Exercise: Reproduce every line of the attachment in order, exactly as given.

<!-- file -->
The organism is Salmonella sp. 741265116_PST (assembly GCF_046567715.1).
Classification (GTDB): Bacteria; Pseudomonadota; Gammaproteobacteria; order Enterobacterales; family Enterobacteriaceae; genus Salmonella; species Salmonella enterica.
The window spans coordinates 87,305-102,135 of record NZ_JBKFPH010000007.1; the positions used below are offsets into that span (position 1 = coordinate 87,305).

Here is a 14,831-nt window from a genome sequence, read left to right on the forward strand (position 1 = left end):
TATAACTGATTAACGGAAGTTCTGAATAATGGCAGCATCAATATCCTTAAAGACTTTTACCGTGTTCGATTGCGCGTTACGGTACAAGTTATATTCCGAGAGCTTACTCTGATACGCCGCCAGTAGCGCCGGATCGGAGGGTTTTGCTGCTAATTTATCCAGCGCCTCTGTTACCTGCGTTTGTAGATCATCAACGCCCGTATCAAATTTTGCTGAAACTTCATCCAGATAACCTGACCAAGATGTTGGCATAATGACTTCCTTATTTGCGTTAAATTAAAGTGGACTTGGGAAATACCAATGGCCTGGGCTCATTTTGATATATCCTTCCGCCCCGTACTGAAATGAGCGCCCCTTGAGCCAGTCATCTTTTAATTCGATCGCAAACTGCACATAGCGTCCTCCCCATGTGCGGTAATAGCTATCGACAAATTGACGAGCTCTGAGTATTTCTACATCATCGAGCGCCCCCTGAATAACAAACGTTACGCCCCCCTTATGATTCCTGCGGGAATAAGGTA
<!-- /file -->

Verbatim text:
The organism is Salmonella sp. 741265116_PST (assembly GCF_046567715.1).
Classification (GTDB): Bacteria; Pseudomonadota; Gammaproteobacteria; order Enterobacterales; family Enterobacteriaceae; genus Salmonella; species Salmonella enterica.
The window spans coordinates 87,305-102,135 of record NZ_JBKFPH010000007.1; the positions used below are offsets into that span (position 1 = coordinate 87,305).

Here is a 14,831-nt window from a genome sequence, read left to right on the forward strand (position 1 = left end):
TATAACTGATTAACGGAAGTTCTGAATAATGGCAGCATCAATATCCTTAAAGACTTTTACCGTGTTCGATTGCGCGTTACGGTACAAGTTATATTCCGAGAGCTTACTCTGATACGCCGCCAGTAGCGCCGGATCGGAGGGTTTTGCTGCTAATTTATCCAGCGCCTCTGTTACCTGCGTTTGTAGATCATCAACGCCCGTATCAAATTTTGCTGAAACTTCATCCAGATAACCTGACCAAGATGTTGGCATAATGACTTCCTTATTTGCGTTAAATTAAAGTGGACTTGGGAAATACCAATGGCCTGGGCTCATTTTGATATATCCTTCCGCCCCGTACTGAAATGAGCGCCCCTTGAGCCAGTCATCTTTTAATTCGATCGCAAACTGCACATAGCGTCCTCCCCATGTGCGGTAATAGCTATCGACAAATTGACGAGCTCTGAGTATTTCTACATCATCGAGCGCCCCCTGAATAACAAACGTTACGCCCCCCTTATGATTCCTGCGGGAATAAGGTA